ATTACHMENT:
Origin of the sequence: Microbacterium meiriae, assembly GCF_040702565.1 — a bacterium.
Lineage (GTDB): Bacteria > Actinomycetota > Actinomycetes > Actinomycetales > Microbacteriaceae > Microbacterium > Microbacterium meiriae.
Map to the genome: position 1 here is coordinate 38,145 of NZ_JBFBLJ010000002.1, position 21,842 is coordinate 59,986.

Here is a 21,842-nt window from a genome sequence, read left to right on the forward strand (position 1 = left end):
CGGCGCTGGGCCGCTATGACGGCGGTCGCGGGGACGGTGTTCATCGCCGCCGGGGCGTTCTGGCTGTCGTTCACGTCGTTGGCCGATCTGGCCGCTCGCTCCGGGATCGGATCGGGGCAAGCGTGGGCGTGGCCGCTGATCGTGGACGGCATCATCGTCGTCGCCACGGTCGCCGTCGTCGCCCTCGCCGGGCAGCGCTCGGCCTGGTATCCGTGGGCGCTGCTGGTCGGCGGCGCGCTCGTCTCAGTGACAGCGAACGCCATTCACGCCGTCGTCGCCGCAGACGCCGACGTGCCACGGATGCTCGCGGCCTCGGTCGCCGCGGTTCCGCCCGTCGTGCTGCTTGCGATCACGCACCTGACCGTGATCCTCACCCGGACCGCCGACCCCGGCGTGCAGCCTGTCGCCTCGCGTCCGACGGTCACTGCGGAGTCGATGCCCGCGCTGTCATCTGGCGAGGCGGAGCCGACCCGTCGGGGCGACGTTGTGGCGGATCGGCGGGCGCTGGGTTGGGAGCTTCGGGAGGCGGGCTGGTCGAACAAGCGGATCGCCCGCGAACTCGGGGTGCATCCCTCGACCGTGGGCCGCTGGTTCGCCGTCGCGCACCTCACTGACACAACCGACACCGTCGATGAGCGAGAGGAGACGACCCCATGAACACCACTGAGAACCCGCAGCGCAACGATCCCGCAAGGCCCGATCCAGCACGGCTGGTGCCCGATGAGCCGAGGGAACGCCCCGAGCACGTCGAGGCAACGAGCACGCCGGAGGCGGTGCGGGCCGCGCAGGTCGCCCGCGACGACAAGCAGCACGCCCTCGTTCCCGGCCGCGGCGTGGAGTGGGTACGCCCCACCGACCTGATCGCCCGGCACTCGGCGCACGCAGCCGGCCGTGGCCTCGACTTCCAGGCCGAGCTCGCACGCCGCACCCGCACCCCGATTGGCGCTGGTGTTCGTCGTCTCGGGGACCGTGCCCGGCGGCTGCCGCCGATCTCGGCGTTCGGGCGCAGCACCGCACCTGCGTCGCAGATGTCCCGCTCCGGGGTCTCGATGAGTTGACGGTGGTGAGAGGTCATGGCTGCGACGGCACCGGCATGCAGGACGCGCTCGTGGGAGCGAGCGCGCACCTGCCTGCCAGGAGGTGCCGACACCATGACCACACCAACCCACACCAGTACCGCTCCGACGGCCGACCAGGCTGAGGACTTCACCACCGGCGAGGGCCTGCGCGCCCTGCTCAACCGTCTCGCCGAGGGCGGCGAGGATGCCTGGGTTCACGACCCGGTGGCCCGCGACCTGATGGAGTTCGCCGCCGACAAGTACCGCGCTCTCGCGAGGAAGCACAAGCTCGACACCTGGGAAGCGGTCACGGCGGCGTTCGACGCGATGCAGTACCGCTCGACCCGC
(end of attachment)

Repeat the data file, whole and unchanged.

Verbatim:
Origin of the sequence: Microbacterium meiriae, assembly GCF_040702565.1 — a bacterium.
Lineage (GTDB): Bacteria > Actinomycetota > Actinomycetes > Actinomycetales > Microbacteriaceae > Microbacterium > Microbacterium meiriae.
Map to the genome: position 1 here is coordinate 38,145 of NZ_JBFBLJ010000002.1, position 21,842 is coordinate 59,986.

Here is a 21,842-nt window from a genome sequence, read left to right on the forward strand (position 1 = left end):
CGGCGCTGGGCCGCTATGACGGCGGTCGCGGGGACGGTGTTCATCGCCGCCGGGGCGTTCTGGCTGTCGTTCACGTCGTTGGCCGATCTGGCCGCTCGCTCCGGGATCGGATCGGGGCAAGCGTGGGCGTGGCCGCTGATCGTGGACGGCATCATCGTCGTCGCCACGGTCGCCGTCGTCGCCCTCGCCGGGCAGCGCTCGGCCTGGTATCCGTGGGCGCTGCTGGTCGGCGGCGCGCTCGTCTCAGTGACAGCGAACGCCATTCACGCCGTCGTCGCCGCAGACGCCGACGTGCCACGGATGCTCGCGGCCTCGGTCGCCGCGGTTCCGCCCGTCGTGCTGCTTGCGATCACGCACCTGACCGTGATCCTCACCCGGACCGCCGACCCCGGCGTGCAGCCTGTCGCCTCGCGTCCGACGGTCACTGCGGAGTCGATGCCCGCGCTGTCATCTGGCGAGGCGGAGCCGACCCGTCGGGGCGACGTTGTGGCGGATCGGCGGGCGCTGGGTTGGGAGCTTCGGGAGGCGGGCTGGTCGAACAAGCGGATCGCCCGCGAACTCGGGGTGCATCCCTCGACCGTGGGCCGCTGGTTCGCCGTCGCGCACCTCACTGACACAACCGACACCGTCGATGAGCGAGAGGAGACGACCCCATGAACACCACTGAGAACCCGCAGCGCAACGATCCCGCAAGGCCCGATCCAGCACGGCTGGTGCCCGATGAGCCGAGGGAACGCCCCGAGCACGTCGAGGCAACGAGCACGCCGGAGGCGGTGCGGGCCGCGCAGGTCGCCCGCGACGACAAGCAGCACGCCCTCGTTCCCGGCCGCGGCGTGGAGTGGGTACGCCCCACCGACCTGATCGCCCGGCACTCGGCGCACGCAGCCGGCCGTGGCCTCGACTTCCAGGCCGAGCTCGCACGCCGCACCCGCACCCCGATTGGCGCTGGTGTTCGTCGTCTCGGGGACCGTGCCCGGCGGCTGCCGCCGATCTCGGCGTTCGGGCGCAGCACCGCACCTGCGTCGCAGATGTCCCGCTCCGGGGTCTCGATGAGTTGACGGTGGTGAGAGGTCATGGCTGCGACGGCACCGGCATGCAGGACGCGCTCGTGGGAGCGAGCGCGCACCTGCCTGCCAGGAGGTGCCGACACCATGACCACACCAACCCACACCAGTACCGCTCCGACGGCCGACCAGGCTGAGGACTTCACCACCGGCGAGGGCCTGCGCGCCCTGCTCAACCGTCTCGCCGAGGGCGGCGAGGATGCCTGGGTTCACGACCCGGTGGCCCGCGACCTGATGGAGTTCGCCGCCGACAAGTACCGCGCTCTCGCGAGGAAGCACAAGCTCGACACCTGGGAAGCGGTCACGGCGGCGTTCGACGCGATGCAGTACCGCTCGACCCGC